Seychellois music master retires after 37-year teaching career


After nearly four decades of promoting music in Seychelles, a Seychellois music teacher at the National Conservatoire of Performing Arts is retiring.

Jerry Souris, 60, has been an instructor and recently administrator of the National Conservatoire for 37 years, where he has mentored and taught several generations of music students.

“As a teacher, I have taught children as well as adults, and some have become musicians.  Michel Farabeau was one of my students who became an accomplished musician and a teacher at the school,” Mr Souris told the Seychelles News Agency (SNA).

The former instructor said that many years ago, students who came to the School of Music, the former name of the national conservatoire, came to learn how to play instruments like the violin, guitar, accordion, trumpet and saxophone.

“Nowadays students don’t like wind instruments such as trumpet and saxophone. So we are trying to promote these instruments and we are finally getting some students to learn them,” he said.

The Seychellois musician added that “this is a result of the way the media promotes musical instruments and how parents motivate their children to learn how to play the instrument.”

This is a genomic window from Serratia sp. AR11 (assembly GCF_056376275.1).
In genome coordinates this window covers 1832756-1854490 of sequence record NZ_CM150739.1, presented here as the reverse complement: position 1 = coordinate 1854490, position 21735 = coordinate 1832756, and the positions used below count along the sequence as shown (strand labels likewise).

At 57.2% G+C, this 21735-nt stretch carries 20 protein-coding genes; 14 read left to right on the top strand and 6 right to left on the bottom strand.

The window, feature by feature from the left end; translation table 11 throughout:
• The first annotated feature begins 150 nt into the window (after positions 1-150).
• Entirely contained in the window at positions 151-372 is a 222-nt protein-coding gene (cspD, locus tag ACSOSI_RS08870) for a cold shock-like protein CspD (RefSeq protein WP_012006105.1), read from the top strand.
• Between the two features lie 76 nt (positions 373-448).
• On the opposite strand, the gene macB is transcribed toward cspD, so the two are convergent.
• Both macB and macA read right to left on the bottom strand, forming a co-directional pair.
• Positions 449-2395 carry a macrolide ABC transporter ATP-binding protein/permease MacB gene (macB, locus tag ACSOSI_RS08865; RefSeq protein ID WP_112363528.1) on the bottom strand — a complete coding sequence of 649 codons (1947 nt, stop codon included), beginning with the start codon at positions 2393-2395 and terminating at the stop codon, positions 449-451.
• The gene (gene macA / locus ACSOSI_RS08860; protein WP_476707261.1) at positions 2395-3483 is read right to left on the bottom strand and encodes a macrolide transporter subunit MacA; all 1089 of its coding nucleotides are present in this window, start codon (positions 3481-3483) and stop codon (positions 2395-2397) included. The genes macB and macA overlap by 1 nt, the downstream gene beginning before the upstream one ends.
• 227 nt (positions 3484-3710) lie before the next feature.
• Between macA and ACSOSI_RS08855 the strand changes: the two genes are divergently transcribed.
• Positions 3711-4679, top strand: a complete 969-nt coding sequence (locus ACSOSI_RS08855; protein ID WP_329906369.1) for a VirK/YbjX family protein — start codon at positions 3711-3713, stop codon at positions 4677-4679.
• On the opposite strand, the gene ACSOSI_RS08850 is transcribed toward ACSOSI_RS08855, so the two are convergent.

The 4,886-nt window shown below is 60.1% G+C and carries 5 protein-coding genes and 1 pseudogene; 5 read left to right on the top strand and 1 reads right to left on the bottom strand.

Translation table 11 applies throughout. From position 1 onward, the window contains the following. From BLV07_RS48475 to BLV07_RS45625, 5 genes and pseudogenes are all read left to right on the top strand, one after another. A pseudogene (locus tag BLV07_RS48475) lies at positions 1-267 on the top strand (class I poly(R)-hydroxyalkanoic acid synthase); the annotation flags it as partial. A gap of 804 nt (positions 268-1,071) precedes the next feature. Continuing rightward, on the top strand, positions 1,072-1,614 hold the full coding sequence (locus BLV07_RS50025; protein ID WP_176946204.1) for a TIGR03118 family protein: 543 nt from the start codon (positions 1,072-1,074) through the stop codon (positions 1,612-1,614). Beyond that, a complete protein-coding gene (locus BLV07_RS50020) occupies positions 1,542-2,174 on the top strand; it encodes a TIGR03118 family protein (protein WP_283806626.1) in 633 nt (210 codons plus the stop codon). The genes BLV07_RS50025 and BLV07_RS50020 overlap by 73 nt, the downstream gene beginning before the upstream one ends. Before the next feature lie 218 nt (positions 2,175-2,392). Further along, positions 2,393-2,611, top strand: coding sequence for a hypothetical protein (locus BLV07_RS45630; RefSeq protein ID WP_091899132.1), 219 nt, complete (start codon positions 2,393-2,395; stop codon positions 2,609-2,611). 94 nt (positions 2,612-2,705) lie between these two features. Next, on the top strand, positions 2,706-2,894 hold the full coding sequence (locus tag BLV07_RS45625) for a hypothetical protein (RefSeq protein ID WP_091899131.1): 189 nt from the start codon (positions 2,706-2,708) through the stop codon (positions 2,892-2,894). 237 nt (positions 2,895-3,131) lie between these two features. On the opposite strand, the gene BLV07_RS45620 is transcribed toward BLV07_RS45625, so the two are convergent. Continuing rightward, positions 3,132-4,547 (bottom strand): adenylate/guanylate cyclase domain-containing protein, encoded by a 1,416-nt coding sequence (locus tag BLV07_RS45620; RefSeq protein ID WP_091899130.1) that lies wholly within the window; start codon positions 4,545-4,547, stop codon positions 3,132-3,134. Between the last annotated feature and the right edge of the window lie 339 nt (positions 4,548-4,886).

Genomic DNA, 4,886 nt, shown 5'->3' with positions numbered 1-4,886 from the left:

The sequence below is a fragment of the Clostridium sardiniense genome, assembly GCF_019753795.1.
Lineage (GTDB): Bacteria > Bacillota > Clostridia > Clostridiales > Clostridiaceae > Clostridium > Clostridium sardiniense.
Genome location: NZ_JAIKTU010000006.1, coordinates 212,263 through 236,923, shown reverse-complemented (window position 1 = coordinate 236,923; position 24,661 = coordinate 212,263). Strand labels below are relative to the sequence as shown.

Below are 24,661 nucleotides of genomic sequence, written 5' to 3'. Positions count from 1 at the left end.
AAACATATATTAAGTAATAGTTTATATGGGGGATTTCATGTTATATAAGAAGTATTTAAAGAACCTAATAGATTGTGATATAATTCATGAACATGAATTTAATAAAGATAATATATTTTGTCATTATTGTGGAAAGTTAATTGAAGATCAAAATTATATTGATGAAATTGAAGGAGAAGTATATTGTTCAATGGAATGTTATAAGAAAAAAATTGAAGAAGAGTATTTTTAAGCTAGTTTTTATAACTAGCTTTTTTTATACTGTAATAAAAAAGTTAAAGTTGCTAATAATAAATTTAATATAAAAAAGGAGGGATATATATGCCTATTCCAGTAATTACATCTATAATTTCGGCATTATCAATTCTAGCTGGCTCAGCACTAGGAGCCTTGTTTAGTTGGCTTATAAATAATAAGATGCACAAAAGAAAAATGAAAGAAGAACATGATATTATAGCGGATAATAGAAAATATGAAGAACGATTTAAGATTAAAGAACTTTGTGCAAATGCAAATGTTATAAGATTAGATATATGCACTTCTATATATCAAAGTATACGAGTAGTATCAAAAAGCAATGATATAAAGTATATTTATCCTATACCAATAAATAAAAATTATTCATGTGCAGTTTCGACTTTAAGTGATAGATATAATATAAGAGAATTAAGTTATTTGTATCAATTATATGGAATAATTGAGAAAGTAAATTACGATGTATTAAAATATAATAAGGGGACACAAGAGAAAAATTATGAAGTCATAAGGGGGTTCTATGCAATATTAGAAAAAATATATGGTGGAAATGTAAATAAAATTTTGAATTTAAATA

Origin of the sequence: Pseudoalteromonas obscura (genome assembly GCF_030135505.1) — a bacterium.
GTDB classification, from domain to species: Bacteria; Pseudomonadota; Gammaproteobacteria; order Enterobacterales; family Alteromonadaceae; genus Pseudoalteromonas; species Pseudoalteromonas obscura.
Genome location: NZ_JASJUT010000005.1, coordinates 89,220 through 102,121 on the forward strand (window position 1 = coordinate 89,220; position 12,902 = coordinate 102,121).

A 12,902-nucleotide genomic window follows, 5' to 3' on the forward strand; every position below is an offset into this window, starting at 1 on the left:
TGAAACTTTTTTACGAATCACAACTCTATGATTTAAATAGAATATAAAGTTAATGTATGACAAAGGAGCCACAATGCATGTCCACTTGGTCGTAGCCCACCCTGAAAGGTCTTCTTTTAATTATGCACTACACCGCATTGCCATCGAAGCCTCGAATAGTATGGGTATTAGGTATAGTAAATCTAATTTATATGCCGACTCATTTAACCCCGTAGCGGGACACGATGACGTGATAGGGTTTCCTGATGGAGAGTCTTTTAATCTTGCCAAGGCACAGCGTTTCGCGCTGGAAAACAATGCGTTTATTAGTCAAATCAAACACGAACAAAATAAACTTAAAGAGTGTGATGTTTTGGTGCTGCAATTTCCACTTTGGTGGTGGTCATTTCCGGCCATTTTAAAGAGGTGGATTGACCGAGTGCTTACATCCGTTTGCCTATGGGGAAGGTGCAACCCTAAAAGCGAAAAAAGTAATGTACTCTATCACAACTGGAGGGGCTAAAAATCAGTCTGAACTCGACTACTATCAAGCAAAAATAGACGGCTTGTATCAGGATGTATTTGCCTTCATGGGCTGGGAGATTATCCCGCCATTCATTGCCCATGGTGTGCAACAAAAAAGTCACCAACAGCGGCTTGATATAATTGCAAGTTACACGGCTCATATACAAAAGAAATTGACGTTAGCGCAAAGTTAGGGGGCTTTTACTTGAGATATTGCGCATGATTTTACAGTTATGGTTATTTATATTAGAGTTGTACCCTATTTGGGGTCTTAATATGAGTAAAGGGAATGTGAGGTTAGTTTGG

Mr Souris was introduced to music in the early 1970s by an English man who had started a small music school.  He started with playing the trombone -- a brass wind musical instrument sounded by lip vibration against a cup mouthpiece. Mr Souris also learned how to play the double bass violin -- the largest and lowest-pitched bowed string instrument in the modern symphony orchestra.


“I was already in employment but there was an opportunity for me to get a scholarship to study music so I did,” said Mr Souris. The Seychellois musician joined the School of Music based at Hangard Street then (in the late 70s).

He went on to get a degree in music and teaching and while studying in France, Mr Souris played in various French orchestras. Upon his return along with three other graduates, they took up the task of reviving the school which closed again in 1980.

Throughout his musical career, Mr Souris has directed the National Brass band of Seychelles. The band performs mostly at national events such as the annual parade to celebrate the country’s national day.

However, most of his years of service has been towards the School of Music where Seychellois musicians were produced. Mr Souris worked to promote the traditional music of Seychelles and also helped establish a traditional music band.

SNA spoke to Terry Havelock, one of Mr Souris’ students from 1999 to 2001.

“Sir Jerry motivated us a lot to learn classical music. He was one of the teachers who helped me appreciate classical music. Before that I didn’t know composers such as Mozart and Beethoven,” said Mr Havelock. The former student said he is now a teacher in a primary school with 15 years experience.  

As of this year, Mr Souris said he will focus more on his choir and perhaps do part-time work with the Conservatoire.






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